Decision 2018: In-Depth Look at the Candidates
CHICAGO -- For the first time since 1993, someone new will represent the 4th, and three Democrats want the job.
It was a political stunner. Back in late November, Luis Gutierrez, after a quarter century in Congress, announced his retirement.
Gutierrez’s went public only days before the filing deadline, leaving those who’d like to succeed him scrambling to come up with the signatures needed to get on the ballot.
The field started with seven, now it’s down to three hopefuls.
Sol Flores jumped in right away after supporters reached out.
“Hundreds of people. I had past interns, friends of friends, ex-boyfriends, godparents,” she said.
Flores is the executive director of La Casa Norte, a nonprofit battling homelessness.
“Over the last the last 15.5 years I’ve had the honor of working with people, looking at them eye to eye and working with mothers, arm and arm and what I’m clear is that homelessness and poverty is not their identity. It’s a set of circumstances that they’ve changed that we can change in this county when we have the right political and moral will in our leaders,” she said.
Flores has never held elected office. Neither has Richard Gonzales, a police officer, who is also in the race. Gonzalez has been a Chicago Police Sergeant for more than 25 years.
“Let me tell you what a police officer does he talks to folks in his beat, in his district. He gets to know what really matters to them,” he said.
Gonzalez is also CEO and President of Metropolitan Development Cooperation.
“My involvement has been in the community always – a quarter century. We’ve brought in affordable housing all over the United States,” he said.
And finally, the man Gutierrez wanted to anoint his success—Cook County Commissioner Jesus “Chuy” Garcia.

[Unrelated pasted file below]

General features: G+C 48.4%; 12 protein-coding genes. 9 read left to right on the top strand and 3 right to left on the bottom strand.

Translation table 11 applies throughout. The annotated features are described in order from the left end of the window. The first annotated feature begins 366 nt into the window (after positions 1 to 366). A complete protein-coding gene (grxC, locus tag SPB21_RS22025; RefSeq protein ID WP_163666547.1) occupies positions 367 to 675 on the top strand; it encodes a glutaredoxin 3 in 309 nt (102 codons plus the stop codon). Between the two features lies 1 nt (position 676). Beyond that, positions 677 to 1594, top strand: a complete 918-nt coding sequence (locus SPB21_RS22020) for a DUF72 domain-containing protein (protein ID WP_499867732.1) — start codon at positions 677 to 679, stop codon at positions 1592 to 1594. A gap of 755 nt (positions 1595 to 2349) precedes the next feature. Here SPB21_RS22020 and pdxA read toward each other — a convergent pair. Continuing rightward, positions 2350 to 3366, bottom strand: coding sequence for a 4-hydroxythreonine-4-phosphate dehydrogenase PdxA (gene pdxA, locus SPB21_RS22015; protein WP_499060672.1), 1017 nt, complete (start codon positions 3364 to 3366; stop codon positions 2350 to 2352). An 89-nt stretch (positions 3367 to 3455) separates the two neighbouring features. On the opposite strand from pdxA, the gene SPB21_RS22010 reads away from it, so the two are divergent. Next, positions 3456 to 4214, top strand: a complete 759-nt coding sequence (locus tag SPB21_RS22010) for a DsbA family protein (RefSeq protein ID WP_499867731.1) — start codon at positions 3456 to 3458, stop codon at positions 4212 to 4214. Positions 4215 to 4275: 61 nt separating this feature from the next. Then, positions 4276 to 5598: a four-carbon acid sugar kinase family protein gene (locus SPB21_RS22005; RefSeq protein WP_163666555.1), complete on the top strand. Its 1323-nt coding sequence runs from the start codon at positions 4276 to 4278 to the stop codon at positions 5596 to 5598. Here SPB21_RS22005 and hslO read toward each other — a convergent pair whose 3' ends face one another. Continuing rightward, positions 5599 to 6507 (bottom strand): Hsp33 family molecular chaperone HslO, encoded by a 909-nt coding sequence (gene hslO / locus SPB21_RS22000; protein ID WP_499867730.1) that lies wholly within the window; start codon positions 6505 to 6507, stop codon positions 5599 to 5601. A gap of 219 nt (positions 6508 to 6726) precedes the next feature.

Gutierrez and Garcia are longtime friends—political students under Harold Washington.
The commissioner said he was weighing another bid against Rahm Emanuel for Chicago Mayor when Gutierrez decided not run again.
“ Making the decision was difficult in that respect. But what made me fall in favor of doing this was the urgency to have a voice like mine in Congress from the 4th District, an immigrant, someone who has roots through the district. Someone who has built coalitions,” he said.
Illionis’ 4th District, shaped like horseshoe, covers Chicago’s Humboldt Park and Pilsen neighborhoods and some western suburbs making it majority Hispanic.
The candidates said they’ll stand up to President Donald Trump and champion immigrant causes.
Gonzales differentiates himself by wanting to create a registry of undocumented immigrants who live in the district.
“It’s so important from a policeman’s perspective. It’s all about homeland security,” he said. If you don’t register that gives me from a police perspective that you’re here for nefarious reasons.”
For Flores and Garica, a registry is a nonstarter.
“We should not be profiling people. We should not be spying on ordinary citizens,” Garcia said.
Gonzales wants to bring federal dollars to the district to fund education and job development programs.
“A creation of jobs and programs to mentor these young kids we would eliminate so much of the gangbanging that goes on in Chicago. But it doesn’t exist. We have no mentoring programs for the youth,” he said.
Flores said she’ll push for more affordable, available health care. But more than anything, she said she’ll be a different voice.
“When I’m talking to voters in the district do you know what they’re saying to me? We want something fresh. We want something new. We want someone from your generation, your gender,” Flores said.
Garcia, a veteran Chicago politician, who was a state senator and Chicago alderman, said he wants to work across the aisle to cut deals.
“I want to be someone who helps craft an infrastructure bill,” he said. “I also care deeply about raising the living standards of working people. We’ve got to join the rest of the industrialized countries of the world and in providing health care to all of our people.”
Gonzales has questioned Garcia’s record.
“I’ve asked so many people the same question, tell me two things you know about Chuy Garcia that makes him such a good leader. No one has ever been able to answer that question,” Gonzalez said.
And so in the 4th Congressional District it’s a question of experience verses change.
And thanks to the following map, which makes the district solidly blue, the March 20 primary may well be the whole ballgame.
Senator Bernie Sanders was in Chicago last week for Garcia, who has a considerable fundraising advantage.
On the Republican side, just one candidate is in the race—Mark Wayne Lorch.
This is Part 1 of a 10-Part series where WGN profiles the candidates running for office.